Maryland has become the first U.S. state to require disability training for its police. It's a breakthrough for disability rights. The disability sensitivity training program is the very first of its kind in the country. The training will include a four-hour seminar to discuss issues particularly affecting the community, and how to deal with special needs people in the course of routine police work. This includes those with intellectual, cognitive, and developmental handicaps.
This groundbreaking initiative has come about as a result of a tragic incident in 2013, when 26-year-old Robert Saylor, who had Down’s Syndrome, went to the movie theatre with his friend and did not want to leave once the film had finished. After the staff called the police, his caretakers warned the officers that Saylor did not like being touched. The police still grabbed and restrained him, since he was struggling to free himself from them. Within minutes, he was experiencing respiratory problems and ultimately died after police and medical first responders were unable to resuscitate him. Saylor is just one in a long list of individuals with disabilities in the U.S. who have lost their lives at the hands of police. This list includes individuals who have trouble understanding orders from the police, and people who get confused easily in chaotic public environments, many of whom are no threat to anyone, but are still classified as dangerous.
Although the police officers in the above case were not convicted of any crime, the event became a turning point for disabled rights in Maryland, following a furious response by activists, who pressured state authorities to take action to prevent further incidents of the kind. The result was an innovative disability training program, which is not only unique in being the first such program of its kind, but also, because disabled people themselves are heavily involved in the leadership and teaching of it.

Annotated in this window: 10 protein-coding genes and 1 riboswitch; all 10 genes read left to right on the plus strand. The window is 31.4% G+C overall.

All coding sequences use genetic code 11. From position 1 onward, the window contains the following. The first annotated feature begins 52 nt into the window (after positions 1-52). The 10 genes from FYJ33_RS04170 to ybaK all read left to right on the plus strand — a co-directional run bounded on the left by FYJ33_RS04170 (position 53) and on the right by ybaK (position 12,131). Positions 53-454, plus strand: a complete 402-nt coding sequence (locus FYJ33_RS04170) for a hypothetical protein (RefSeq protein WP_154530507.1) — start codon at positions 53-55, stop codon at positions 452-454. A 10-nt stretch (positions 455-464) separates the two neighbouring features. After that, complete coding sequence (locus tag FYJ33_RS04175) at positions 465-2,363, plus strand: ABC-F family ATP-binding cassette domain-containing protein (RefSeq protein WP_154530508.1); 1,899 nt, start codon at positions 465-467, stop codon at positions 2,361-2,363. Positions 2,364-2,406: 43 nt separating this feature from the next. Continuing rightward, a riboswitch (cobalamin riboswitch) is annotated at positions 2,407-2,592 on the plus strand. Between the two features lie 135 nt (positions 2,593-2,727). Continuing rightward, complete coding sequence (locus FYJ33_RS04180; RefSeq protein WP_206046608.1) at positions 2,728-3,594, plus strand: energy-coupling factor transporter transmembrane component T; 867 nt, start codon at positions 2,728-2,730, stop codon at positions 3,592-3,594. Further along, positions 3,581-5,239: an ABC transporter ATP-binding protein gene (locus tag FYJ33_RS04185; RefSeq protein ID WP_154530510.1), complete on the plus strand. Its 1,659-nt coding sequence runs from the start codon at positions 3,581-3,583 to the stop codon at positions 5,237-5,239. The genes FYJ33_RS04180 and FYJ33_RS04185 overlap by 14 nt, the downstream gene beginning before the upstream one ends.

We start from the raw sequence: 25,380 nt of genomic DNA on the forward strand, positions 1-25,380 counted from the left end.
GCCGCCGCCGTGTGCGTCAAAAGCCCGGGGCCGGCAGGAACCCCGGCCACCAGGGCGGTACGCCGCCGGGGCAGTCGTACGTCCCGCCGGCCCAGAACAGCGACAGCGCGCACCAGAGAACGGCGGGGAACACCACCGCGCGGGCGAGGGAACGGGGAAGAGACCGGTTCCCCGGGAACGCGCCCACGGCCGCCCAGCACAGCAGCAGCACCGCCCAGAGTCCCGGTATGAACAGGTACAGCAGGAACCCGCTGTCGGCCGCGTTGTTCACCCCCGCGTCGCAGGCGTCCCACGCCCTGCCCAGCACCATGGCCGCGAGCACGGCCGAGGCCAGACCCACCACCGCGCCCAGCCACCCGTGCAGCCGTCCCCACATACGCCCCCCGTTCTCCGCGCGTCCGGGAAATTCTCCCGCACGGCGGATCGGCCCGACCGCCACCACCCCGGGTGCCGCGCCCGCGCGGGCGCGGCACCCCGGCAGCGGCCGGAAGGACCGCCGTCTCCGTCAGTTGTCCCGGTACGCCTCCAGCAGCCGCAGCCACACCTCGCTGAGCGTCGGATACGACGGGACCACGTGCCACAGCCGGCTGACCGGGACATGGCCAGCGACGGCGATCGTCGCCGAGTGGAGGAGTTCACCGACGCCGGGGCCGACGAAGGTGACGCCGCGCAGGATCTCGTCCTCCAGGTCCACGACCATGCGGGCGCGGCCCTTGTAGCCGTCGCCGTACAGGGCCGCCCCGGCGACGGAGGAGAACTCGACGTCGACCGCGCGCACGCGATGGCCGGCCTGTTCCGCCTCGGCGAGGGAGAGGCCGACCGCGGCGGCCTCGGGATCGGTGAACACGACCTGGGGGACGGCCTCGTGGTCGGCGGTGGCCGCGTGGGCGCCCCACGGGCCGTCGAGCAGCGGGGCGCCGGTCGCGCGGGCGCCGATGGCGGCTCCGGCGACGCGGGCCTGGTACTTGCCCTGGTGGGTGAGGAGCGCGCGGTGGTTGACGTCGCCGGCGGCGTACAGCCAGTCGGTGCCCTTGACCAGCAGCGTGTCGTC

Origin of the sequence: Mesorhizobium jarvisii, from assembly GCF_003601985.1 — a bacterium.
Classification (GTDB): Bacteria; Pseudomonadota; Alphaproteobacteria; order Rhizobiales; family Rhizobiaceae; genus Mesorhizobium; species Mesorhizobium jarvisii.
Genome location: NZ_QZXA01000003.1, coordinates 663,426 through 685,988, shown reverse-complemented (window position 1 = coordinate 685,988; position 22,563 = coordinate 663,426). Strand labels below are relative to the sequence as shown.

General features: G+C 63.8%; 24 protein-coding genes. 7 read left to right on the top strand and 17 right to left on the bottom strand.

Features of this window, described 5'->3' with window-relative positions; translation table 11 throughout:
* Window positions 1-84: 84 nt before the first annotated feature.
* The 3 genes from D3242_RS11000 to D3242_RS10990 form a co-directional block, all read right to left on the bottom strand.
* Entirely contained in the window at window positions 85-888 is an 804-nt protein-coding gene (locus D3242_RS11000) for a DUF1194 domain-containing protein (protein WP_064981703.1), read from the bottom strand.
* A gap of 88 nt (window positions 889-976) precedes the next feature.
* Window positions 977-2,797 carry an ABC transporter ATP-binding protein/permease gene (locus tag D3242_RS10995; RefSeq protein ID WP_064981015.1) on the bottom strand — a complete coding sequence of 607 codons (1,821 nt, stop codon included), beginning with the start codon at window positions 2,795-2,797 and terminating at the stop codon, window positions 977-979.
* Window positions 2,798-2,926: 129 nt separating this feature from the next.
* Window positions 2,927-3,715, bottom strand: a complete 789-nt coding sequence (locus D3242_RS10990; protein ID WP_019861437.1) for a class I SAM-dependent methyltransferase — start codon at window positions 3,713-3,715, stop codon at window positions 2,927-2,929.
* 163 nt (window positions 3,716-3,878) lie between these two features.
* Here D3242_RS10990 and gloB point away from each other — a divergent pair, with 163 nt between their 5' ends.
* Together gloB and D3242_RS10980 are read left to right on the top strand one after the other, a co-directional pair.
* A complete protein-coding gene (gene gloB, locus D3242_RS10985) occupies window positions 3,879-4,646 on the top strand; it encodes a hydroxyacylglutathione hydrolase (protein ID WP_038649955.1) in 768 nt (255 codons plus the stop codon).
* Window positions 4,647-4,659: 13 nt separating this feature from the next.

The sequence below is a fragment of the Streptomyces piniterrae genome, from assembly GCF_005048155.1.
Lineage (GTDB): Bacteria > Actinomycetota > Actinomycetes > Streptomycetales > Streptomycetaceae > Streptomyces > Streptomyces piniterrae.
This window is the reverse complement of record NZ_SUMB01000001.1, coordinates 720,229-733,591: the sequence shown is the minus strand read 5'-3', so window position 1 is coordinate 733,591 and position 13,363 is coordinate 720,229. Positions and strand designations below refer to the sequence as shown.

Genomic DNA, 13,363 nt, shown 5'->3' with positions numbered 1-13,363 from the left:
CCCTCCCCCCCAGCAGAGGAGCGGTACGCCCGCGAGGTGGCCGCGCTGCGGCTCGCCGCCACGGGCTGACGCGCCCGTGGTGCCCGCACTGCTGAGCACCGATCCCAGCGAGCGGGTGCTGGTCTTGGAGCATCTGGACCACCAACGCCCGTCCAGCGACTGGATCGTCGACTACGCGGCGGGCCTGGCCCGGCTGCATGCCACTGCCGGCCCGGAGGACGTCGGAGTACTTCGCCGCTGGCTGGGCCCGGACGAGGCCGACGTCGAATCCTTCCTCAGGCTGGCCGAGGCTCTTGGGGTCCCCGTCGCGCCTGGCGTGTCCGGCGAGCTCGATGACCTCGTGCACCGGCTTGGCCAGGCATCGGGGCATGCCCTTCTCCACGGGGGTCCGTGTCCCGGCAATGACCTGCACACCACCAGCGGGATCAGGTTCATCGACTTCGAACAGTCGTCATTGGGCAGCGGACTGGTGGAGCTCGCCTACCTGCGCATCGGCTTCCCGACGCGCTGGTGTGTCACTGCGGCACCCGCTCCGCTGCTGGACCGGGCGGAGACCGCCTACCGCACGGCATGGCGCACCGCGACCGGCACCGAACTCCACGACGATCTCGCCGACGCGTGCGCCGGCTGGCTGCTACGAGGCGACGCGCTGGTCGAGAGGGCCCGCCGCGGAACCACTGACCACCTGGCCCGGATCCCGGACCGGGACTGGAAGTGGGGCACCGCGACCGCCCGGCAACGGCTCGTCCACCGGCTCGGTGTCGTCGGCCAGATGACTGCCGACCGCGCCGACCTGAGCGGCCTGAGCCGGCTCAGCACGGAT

Officers stand to benefit greatly from the training, since their job involves responding very rapidly to a variety of situations which they may not understand fully. The training encourages them to focus on public safety and health. Many law enforcement bodies have little or no training in this area, and the cost for individuals with disabilities is a high one. This training should prove useful not just in dealing with special needs folks, but more broadly in its application. Police are taught deescalation techniques for handling the general public, which means being able to resolve situations in more neutral, non-violent ways.
Police officers who actually meet with differently-abled, such as those assisting in the training program, are better able to respond to their needs in critical situations. It's widely hoped that Maryland’s training will pave the way for other states to implement similar legislation, consequently making the world safer for everyone.
Picture courtesy of www.policeone.com